The city’s efforts to address homelessness by routinely cleaning up city sidewalks suffered a setback Thursday when a federal judge ordered officials to stop the immediate disposal of property seized in the sweeps and start videotaping items they destroy.
The order by U.S. District Judge Helen Gillmor comes amid a court challenge by the American Civil Liberties Union of Hawaii and the Honolulu law firm Alston Hunt Floyd & Ing, which asked Gillmor to issue a preliminary injunction that would prevent the city from destroying personal property during its homeless sweeps. Mayor Kirk Caldwell calls the sweeps “compassionate disruption.”
“This case is not about people’s ‘right’ to live on sidewalks. … It is about illegally taking and destroying personal possessions, the constitutional right of everyone to reclaim property seized by the government, and the right to challenge that seizure. These rights apply to everyone equally, rich or poor.”
A court hearing on the request for a preliminary injunction is scheduled for January.
Until then, following Gillmor’s order, a special maintenance crew charged with enforcing the city’s separate sidewalk nuisance ordinance and stored property ordinance must:
» Tag all personal property stored on public property for 24 hours before it’s impounded — and allow anyone claiming ownership to take the property before it’s seized. Place smaller items in bins tagged with an identifying sticker so the owner can recover them.
» Store personal property near the Halawa Yard. Anyone who produces an impoundment notification with a specified tag number will be given the property for free, as long as they sign a statement that they are unable to pay. Property left beyond 30 days can then be destroyed.
» Record on video anything that’s destroyed and provide justification for its destruction. If “the city immediately disposes of any property on the basis that the property would be hazardous to store, the city will video record a detailed description of all the hazards posed by each item disposed, as well as a detailed reasoning why the hazard cannot be removed or why reasonable accommodation could not be made to store the item,” according to Gillmor’s order.
She wrote, “Nothing in this stipulation and order shall be construed in any way to allow … (anyone) to use or occupy city sidewalks or other city public property in any way other than their intended use.”
In response to Gillmor’s ruling, Honolulu Corporation Counsel Donna Leong wrote in an email, “The scheduling stipulation allows the parties to properly prepare for the hearing on the motion for preliminary injunction that is currently set for Jan. 25, 2016. The stipulation allows the city to continue to enforce the Stored Property and Sidewalk Nuisance Ordinances in a manner that is consistent with constitutional principles until the hearing.”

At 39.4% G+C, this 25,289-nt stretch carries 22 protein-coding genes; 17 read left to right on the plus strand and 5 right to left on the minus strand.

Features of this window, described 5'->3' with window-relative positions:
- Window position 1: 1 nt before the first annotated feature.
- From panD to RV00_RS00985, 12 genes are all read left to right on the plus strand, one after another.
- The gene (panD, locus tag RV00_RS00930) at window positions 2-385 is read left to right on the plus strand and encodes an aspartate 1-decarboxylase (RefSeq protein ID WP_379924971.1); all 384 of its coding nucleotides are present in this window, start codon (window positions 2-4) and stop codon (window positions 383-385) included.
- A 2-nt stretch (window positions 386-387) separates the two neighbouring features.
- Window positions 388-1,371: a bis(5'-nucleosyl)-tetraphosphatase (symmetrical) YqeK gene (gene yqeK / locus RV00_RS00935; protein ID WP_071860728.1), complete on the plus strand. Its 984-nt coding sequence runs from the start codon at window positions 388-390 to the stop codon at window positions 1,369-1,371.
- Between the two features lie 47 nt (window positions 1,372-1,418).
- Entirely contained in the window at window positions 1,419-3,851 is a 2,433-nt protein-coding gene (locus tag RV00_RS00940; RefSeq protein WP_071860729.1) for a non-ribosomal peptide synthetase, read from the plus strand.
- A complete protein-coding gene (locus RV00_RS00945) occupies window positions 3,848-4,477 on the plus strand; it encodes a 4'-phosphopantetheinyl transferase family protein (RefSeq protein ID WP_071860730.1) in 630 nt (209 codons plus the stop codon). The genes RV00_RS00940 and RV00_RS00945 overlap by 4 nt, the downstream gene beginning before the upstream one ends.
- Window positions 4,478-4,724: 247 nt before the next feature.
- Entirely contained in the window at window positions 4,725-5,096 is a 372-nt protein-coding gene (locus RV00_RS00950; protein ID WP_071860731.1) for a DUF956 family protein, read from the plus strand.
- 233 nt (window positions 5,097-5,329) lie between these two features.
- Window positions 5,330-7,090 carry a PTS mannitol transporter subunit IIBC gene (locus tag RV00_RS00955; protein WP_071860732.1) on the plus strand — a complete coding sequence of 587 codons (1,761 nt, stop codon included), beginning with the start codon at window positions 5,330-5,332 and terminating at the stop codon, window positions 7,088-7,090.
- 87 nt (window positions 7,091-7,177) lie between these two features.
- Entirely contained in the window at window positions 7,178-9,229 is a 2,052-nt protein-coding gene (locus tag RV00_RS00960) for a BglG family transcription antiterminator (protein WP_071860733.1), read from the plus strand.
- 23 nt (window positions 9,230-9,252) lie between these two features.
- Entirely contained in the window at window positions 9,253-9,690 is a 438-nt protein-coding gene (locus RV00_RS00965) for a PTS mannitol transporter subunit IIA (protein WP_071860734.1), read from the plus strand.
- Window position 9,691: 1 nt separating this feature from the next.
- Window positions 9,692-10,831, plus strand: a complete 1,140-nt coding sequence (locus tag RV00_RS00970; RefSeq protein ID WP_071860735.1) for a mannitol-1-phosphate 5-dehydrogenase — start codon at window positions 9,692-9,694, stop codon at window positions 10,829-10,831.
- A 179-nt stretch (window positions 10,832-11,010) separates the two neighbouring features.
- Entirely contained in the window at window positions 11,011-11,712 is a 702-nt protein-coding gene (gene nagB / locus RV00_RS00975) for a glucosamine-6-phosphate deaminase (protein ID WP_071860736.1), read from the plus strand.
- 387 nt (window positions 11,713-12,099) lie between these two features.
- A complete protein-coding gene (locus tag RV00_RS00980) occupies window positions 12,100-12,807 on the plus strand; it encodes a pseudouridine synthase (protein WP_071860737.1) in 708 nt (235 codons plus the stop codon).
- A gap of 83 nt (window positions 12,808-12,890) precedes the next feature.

Kristin Holland, an attorney with Alston Hunt Floyd & Ing, said in a statement, “This case is not about people’s ‘right’ to live on sidewalks and no one is seeking to force the city to store trash or hazardous goods — there is no such right or obligation. It is about illegally taking and destroying personal possessions, the constitutional right of everyone to reclaim property seized by the government, and the right to challenge that seizure. These rights apply to everyone equally, rich or poor.”
The ACLU of Hawaii said that city crews seized and disposed of more than 134,000 pounds of property during six weeks of sweeps of the so-called “Kakaako makai” encampment. In August, 293 people were counted living in the encampment as 911 calls and assaults escalated, including a June 29 attack on state Rep. Tom Brower (D, Waikiki-Ala Moana-Kakaako).
Gillmor’s order goes beyond the Kakaako crackdown and also applies to smaller sweeps that a special crew from the city conducts every day to keep sidewalks clear.
“The city has admitted that it has allocated only about 1,000 square feet of space to store all property taken under the ordinances — clearly insufficient for the personal possessions of the hundreds of persons and families displaced by sweeps,” the ACLU said in a news release.
Dan Gluck, the ACLU’s legal director, said in a statement that Gillmor’s order “substantially changes what the city has been doing during its sweeps of homeless encampments. … If the city continues to conduct itself like it did in Kakaako in the last two months, it is subject to being held in contempt of court.”
Gilmor’s order applies to “tents, tarps, children’s toys, suitcases, laundry baskets, shelves/crates, backpacks, baby strollers/cribs, air compressors, recreational items like surfboards, bicycles, clothing, bedding, coolers, household goods and furniture.”
The city can “dispose of property that is wet, soiled, dirty, sharp or odorous only if such items are hazardous or are contaminated by mold or infested with insects, roaches, bedbugs, etc.,” Gillmor wrote. “(W)et tents must be stored unless they are hazardous due to a condition other than simply being wet.”
Gillmor’s order followed a national media conference call Thursday morning in which U.S. Housing and Urban Development Secretary Julian Castro announced progress in reducing homelessness across the country.
Since 2010, when President Barack Obama launched what Castro called the “first-ever comprehensive strategy to prevent and end homelessness,” veteran homelessness has fallen by 36 percent; family homelessness dropped 19 percent and chronic homelessness declined 22 percent.
“Certain communities are making significant positive progress, while others are struggling in light of the widespread housing affordability crisis, budget shortages, or slow adoption of best practices,” Castro said in a statement.